Saying, “We are not alive!” might seem not only odd but downright unscientific, but you might be wrong and under the assumption that life can be explained. If you think Life is bound to the Principle of Sufficient Reason in that as Spinoza once affirmed “For every fact F, there must be an explanation why F is the case.” Then Life is closer to a Principle of Insufficient Reason, instead. In that Life is experiential rather than a fact, a perception rather than knowledge, an affective response to a state of affairs rather than an explanandum.
Now before you dismiss me out of hand. Read this article on Scientific America: Why Life Does Not Really Exist. In it Ferris Jabr will describe his love of life and natural things, but that he recently had an epiphany, saying: “For as long as people have studied life they have struggled to define it. Even today, scientists have no satisfactory or universally accepted definition of life.” Then he proceeds to try to see what others have done to define Life. Read the article yourself, I’m not going to explicate it for you, only that his final conclusion is the absurdity that in the end Life cannot be defined because “it doesn’t exist”.
Ultimately after seeking out a small history of definitions of Life he’ll end with NASA’s basic definition: a self-sustaining system capable of Darwinian evolution. He’ll add: “It’s lucid, concise and comprehensive. But does it work?” Already he’ll see a problem in this definition, telling us that NASA’s working definition will banish viruses from the realm of life, and, that we must further exclude all manner of much larger parasites including worms, fungi and plants. So NASA’s definition is not wide enough to include all these other forms and modes of being in existence?
If this is true, then what else has NASA’s definition excluded? He’ll ask if computer programs might have been left out, too. “Genetic algorithms, for instance, imitate natural selection to arrive at the optimal solution to a problem: they are bit arrays that code traits, evolve, compete with one another to reproduce and even exchange information.” He’ll cite Robert Pennock in Discover. “All the core parts of the Darwinian process are there. These things replicate, they mutate, they are competing with one another. The very process of natural selection is happening there. If that’s central to the definition of life, then these things count.”
He’ll offer us a look at how life might have come about, speaking of RNA molecules that reproduce, mutate, and evolve. And, that ribozymes have altered small segments of their genetic code to adapt to fluctuating environmental conditions. Then he’ll ask Joyce that if this is true then does it meet his criteria of Life. Joyce will say,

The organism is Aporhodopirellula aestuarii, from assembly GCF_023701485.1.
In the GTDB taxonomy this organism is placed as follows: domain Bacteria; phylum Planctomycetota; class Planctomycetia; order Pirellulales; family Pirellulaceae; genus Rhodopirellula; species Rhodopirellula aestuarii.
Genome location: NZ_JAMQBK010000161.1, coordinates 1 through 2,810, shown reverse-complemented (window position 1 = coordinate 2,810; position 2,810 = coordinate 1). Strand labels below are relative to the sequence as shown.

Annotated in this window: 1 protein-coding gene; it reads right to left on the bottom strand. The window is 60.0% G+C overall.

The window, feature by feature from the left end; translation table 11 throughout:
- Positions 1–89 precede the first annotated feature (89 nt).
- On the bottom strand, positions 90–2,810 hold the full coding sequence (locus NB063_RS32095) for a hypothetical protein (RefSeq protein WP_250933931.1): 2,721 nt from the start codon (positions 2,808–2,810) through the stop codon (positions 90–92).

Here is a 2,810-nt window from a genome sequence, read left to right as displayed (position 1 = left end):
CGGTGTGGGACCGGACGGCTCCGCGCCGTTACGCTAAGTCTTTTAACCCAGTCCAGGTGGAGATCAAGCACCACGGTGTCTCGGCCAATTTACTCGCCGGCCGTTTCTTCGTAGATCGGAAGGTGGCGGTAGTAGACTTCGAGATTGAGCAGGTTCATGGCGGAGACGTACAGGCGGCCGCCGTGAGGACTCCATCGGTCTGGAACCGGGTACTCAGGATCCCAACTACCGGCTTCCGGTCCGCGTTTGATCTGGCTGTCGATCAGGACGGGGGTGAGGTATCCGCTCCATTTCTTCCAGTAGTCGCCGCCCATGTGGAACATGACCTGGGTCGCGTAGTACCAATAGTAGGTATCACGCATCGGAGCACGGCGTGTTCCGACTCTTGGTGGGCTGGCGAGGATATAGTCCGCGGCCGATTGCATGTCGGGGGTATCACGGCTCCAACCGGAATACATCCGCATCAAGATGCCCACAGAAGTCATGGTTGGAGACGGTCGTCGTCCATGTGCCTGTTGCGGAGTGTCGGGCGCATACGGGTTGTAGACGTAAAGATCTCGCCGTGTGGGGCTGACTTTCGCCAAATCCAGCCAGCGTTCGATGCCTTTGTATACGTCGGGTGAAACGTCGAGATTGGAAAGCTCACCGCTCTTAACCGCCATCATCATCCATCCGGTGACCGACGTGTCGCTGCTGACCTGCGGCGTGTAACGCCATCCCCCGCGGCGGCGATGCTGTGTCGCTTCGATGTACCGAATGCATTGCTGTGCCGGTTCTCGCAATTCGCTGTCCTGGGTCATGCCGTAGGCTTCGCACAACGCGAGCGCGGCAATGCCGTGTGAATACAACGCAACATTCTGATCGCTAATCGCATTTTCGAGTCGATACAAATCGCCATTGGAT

“They meet the working definition of life,” Joyce says. “It’s self-sustaining Darwinian evolution.” But he hesitates to say that the ribozymes are truly alive. Before he goes all Dr. Frankenstein, he wants to see his creation innovate a completely new behavior, not just modify something it can already do. “I think what’s missing is that it needs to be inventive, needs to come up with new solutions,” he says.
Joyce’s hesitation according to Jabr is not justified. As he tells it if we define life as a “self-sustaining system capable of Darwinian evolution, I cannot see any legitimate reason to deny self-replicating ribozymes or viruses the moniker of life. But I do see a reason to ditch this working definition and all other definitions of life altogether.” If this is so then he comes to the crux of his argument, saying,
Why is defining life so frustratingly difficult? Why have scientists and philosophers failed for centuries to find a specific physical property or set of properties that clearly separates the living from the inanimate? Because such a property does not exist. Life is a concept that we invented. On the most fundamental level, all matter that exists is an arrangement of atoms and their constituent particles. These arrangements fall onto an immense spectrum of complexity, from a single hydrogen atom to something as intricate as a brain. In trying to define life, we have drawn a line at an arbitrary level of complexity and declared that everything above that border is alive and everything below it is not. In truth, this division does not exist outside the mind. There is no threshold at which a collection of atoms suddenly becomes alive, no categorical distinction between the living and inanimate, no Frankensteinian spark. We have failed to define life because there was never anything to define in the first place.
He’ll speak to Joyce on the phone who agrees that life cannot have a definitive definition, that it is more a “linguistic convenience” or working hypothesis than a definitive conclusion to what life is. Jabr will also bring in the work of Carol Cleland, a philosopher at the University of Colorado Boulder who tells him its “premature to reach the conclusion that there is no intrinsic nature to life as it is to define life, and she thinks the best attitude is to treat what are normally taken as the definitive criteria of life as tentative criteria.”
Yet, for Jabr it comes down to the notion there’s no material difference between living things and the inanimate; rather, we will never find some clean dividing line between the two because the notion of life and non-life as distinct categories is just that—a notion, not a reality. Ultimately as he states it:
I think what truly unites the things we say are alive is not any property intrinsic to those things themselves; rather, it is our perception of them, our love of them and—frankly—our hubris and narcissism.